FREE g-code to make the fuselage and wings for a BAE Hawk/T45 Goshawk

posted in: Hot Wire, Radio Controlled | 0

Here are files to make the BAE Hawk or T45 Goshawk with a Hot Wire CNC Foam Cutter. These files are based upon my Video Tutorial for DevFus Foam 2.

If you don’t have a CNC foam cutter you can build one quite easily if you follow my build articles listed below.

http://www.rckeith.co.uk/cnc-hot-wire-foam-cutter/

http://www.rckeith.co.uk/cnc-detailed-build-plans/

http://www.rckeith.co.uk/parts-list/

I’ve made a few modification since Part 3 of the series to get a better shape. You will need to set the towers distance as specified in the g-code file. I’ll explain the setting in the files later in the article.

License not required

With these files you don’t need a license for DevFus Foam 2 just load the g-code into your CNC foam cutter. I’ve created the gcode with my license for you. The only caveat is that your machine has to set the same as mine and the model will have a 650mm wingspan. This will give you a chance to see what Devfus can do before you invest your hard earned cash.

I would advise practicing on some scrap foam first. You can load the project file into the Demo version of DevFus Foam which may be a good idea anyway.
I’ve used 60mm XPS foam but a couple of the blocks require foam of smaller widths, jut cut down the foam to the correct size first.

CNC Foam Cutter setup fuselage

You need to make sure the hot wire is working on a distance of 250mm between the pivot points.  This may not be the distance of the physical left and right towers are apart, mine are a little further out.

After some testing I found I had some issues using a spring to keep the tension on the wire. So I’ve converted to a pulley and weight system which works much better.

hotwire pulley tensioner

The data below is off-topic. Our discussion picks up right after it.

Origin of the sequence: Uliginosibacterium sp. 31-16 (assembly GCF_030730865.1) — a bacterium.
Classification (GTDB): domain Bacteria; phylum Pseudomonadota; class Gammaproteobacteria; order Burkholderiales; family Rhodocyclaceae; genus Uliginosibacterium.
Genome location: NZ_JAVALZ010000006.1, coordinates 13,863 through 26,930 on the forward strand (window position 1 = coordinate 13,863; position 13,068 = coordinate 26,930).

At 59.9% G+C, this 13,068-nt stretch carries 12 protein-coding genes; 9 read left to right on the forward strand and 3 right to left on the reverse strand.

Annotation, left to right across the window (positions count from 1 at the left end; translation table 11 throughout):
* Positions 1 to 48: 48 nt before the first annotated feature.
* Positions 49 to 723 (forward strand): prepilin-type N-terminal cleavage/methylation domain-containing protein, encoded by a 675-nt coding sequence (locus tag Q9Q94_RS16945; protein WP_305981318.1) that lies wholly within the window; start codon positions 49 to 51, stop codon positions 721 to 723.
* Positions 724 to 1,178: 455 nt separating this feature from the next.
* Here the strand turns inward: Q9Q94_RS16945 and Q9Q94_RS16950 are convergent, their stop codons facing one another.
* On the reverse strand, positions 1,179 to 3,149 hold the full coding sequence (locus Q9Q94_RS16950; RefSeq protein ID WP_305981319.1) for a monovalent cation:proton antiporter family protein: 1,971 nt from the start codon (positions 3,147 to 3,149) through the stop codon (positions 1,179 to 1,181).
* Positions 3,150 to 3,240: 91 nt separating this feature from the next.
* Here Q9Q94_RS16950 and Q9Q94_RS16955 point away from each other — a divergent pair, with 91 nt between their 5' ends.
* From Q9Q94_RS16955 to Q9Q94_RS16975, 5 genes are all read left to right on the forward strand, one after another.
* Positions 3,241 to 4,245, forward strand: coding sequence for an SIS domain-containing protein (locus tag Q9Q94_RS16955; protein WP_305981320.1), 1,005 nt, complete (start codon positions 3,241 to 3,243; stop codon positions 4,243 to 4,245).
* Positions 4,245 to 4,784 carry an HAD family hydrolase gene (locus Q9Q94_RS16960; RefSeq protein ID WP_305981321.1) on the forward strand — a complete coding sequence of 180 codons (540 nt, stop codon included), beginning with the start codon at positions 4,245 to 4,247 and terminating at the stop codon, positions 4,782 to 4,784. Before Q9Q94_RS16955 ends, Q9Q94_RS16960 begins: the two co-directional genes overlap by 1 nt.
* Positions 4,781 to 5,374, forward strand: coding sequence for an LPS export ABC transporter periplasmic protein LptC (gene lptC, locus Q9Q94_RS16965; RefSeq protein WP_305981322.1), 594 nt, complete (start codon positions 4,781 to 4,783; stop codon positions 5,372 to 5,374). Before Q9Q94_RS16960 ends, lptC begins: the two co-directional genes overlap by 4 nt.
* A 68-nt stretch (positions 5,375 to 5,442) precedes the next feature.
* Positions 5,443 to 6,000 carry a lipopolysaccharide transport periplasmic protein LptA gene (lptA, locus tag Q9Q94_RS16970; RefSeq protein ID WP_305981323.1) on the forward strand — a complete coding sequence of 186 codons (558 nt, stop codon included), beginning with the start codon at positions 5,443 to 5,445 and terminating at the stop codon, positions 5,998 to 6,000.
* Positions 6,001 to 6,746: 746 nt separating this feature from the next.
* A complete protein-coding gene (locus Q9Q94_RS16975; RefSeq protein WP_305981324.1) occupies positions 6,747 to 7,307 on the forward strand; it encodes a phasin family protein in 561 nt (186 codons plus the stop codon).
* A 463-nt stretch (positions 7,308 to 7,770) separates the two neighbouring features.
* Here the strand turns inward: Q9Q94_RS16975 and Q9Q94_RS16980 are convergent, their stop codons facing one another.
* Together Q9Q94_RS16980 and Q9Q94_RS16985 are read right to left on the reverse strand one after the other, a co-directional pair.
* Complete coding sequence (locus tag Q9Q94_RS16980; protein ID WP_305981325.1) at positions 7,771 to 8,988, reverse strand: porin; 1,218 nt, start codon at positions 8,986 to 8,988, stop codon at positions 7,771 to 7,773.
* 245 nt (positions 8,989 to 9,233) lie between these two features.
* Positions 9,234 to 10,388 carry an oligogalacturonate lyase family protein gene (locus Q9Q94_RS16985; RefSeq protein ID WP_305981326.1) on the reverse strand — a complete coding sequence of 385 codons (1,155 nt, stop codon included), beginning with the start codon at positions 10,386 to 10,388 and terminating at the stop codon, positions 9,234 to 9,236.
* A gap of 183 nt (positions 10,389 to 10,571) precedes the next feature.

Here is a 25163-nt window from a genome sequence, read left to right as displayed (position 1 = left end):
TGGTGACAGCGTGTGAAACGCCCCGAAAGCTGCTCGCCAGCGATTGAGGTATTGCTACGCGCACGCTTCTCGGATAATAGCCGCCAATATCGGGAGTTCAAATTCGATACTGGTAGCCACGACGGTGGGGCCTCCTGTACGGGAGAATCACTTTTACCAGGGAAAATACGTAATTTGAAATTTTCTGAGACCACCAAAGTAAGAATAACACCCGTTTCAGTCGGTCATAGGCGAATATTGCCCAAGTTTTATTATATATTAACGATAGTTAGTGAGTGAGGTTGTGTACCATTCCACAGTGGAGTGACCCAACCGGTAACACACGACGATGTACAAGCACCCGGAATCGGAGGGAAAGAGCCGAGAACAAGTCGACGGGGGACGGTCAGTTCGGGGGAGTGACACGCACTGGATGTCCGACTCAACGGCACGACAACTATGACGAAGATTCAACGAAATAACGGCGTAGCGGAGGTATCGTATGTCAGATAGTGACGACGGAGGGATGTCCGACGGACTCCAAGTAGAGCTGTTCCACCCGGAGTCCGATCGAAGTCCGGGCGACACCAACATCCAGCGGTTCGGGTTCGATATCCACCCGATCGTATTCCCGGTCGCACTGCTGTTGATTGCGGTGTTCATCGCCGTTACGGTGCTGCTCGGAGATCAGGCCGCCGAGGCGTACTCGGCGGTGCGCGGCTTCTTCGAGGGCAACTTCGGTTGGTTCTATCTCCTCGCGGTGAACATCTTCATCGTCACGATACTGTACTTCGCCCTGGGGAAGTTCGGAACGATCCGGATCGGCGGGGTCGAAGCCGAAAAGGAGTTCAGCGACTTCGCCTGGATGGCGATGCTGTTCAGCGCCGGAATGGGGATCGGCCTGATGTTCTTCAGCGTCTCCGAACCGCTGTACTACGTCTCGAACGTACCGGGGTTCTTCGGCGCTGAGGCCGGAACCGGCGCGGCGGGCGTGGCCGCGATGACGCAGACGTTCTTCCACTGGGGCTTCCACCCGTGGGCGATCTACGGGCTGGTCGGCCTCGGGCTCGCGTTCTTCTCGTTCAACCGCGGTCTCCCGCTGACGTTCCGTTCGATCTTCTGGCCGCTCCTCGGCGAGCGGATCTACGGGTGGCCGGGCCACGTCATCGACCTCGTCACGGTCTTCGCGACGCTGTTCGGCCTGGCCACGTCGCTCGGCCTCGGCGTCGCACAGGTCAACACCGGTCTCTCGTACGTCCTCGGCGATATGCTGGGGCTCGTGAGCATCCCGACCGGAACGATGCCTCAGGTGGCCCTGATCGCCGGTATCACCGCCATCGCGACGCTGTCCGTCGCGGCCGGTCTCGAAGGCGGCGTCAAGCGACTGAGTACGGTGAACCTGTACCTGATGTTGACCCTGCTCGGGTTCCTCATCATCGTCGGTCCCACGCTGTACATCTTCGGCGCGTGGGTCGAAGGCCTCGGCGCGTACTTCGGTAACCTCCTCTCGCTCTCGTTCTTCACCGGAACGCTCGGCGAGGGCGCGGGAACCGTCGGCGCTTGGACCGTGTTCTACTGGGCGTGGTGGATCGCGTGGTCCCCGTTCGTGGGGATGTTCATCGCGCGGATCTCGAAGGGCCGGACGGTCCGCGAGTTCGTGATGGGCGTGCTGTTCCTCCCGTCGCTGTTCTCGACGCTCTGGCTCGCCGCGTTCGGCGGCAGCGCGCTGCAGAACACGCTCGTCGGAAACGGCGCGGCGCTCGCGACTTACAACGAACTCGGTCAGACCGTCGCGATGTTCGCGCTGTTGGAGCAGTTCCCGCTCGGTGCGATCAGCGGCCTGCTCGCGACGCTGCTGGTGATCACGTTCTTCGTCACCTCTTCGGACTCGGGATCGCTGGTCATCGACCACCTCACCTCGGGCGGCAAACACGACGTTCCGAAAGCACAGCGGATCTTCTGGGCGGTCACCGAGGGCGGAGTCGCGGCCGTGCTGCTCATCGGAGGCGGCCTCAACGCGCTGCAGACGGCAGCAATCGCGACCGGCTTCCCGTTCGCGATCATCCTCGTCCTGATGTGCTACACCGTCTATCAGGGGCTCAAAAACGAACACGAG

Lead weight moves up as towers get futher apart

 

Using 0.6mm ni-chrome wire I set my iCharger 206B to 2.6 amps around 13-14 volts for XPS foam.  You may need to adjust this if you are using another type of foam.  Run a few tests first.

You need to place your foam in the middle of the towers

Setup for each gcode cut file

Each file has the setting at the begiining . The lines below are taken from the start of the gcode file to make 3 formers using blocks 7,8 and 9.  The lines that we are interested in start with ;param 

To make it a bit simplier I’ve included a html file that goes with the gcode file of the same name.

The main concern is getting the foam block in the right position and big enough to make all formers.  Luckily the size of the foam we need to start with is given. I measure out a suitable piece and cut it to size with a hand held bow using a guide to keep the cuts square.

My  bow uses a ni-chrome wire and a two pieces of wood mounted on a longer price of wood. Check  the Part4 in the video series  I power this bow with an old car battery charge with a house light dimmer switch.  I can adjust the current to around 2 amps on the meter. It’s much easier to size the block like this.  Then I mark the middle of the block and draw a line with a sharpie pen. The blocks need aligning so that they are the same distance between the towers.

;Begin Header section Blocks 7 to 9 width 60 mm
;towers 250 mm apart
G21
G17
G90
;End Header section
;param, AxisNames=XYUV
;param, towerDistance=250.0
;param, towerOffsetL=95.0
;param, towerOffsetR=95.0
;param, materialSize=400.2;150.0;60.0
;param, materialOffset=3.0;0.0
;param, machineSizeX=600.0
;param, machineSizeY=300.0

HTML file

Project name = BAE Hawk T1 V2-2
Blocks list = #7, #8, #9

Foam size:
Width (carriage distance direction) = 60.00 mm
Length (X axe)= 400.24 mm
Height (Y axe) = 150.00 mm

CNC size:
Right – Left carriages distance (L) : = 250.00 mm
Max Horizontal carriage run (X axe) : = 600.00 mm
Max Vertical carriage run (Y axe) : = 300.00 mm

Block placement:
Distance from left carriage = 95.00 mm
Distance from right carriage = 95.00 mm
Offset X (OX) : = 3.00 mm
Offset Y (OY) : = 0.00 mm

CNC Foam Cutter setup for the wings

Coming very soon still testing the gcode.

 

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